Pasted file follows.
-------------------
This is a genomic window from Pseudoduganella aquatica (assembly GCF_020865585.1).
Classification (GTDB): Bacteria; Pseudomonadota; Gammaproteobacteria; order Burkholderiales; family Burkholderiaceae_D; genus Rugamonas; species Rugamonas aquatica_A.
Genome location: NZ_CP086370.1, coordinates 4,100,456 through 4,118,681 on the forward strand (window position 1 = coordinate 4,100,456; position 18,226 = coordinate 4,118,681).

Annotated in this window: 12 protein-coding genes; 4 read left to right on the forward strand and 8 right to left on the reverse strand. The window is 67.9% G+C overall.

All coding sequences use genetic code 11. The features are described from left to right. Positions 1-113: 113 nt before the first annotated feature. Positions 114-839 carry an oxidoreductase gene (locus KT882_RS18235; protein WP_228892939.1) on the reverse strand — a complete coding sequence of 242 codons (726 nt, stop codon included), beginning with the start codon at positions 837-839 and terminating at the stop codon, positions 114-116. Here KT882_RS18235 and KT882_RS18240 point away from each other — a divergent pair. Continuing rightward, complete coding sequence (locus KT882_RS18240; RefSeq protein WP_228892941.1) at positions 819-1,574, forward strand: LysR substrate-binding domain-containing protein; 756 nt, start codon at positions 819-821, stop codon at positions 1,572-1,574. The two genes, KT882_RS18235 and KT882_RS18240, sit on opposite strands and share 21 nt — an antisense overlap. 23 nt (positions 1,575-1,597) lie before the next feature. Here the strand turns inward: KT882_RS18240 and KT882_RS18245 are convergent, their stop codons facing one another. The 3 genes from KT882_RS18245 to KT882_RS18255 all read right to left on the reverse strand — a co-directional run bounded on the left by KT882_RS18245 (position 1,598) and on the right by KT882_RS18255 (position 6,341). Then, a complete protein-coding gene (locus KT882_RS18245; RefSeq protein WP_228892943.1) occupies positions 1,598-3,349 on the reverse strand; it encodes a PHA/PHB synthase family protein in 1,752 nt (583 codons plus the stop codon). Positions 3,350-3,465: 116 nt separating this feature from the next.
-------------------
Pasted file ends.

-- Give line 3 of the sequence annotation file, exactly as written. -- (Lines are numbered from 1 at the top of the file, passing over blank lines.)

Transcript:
Genome location: NZ_CP086370.1, coordinates 4,100,456 through 4,118,681 on the forward strand (window position 1 = coordinate 4,100,456; position 18,226 = coordinate 4,118,681).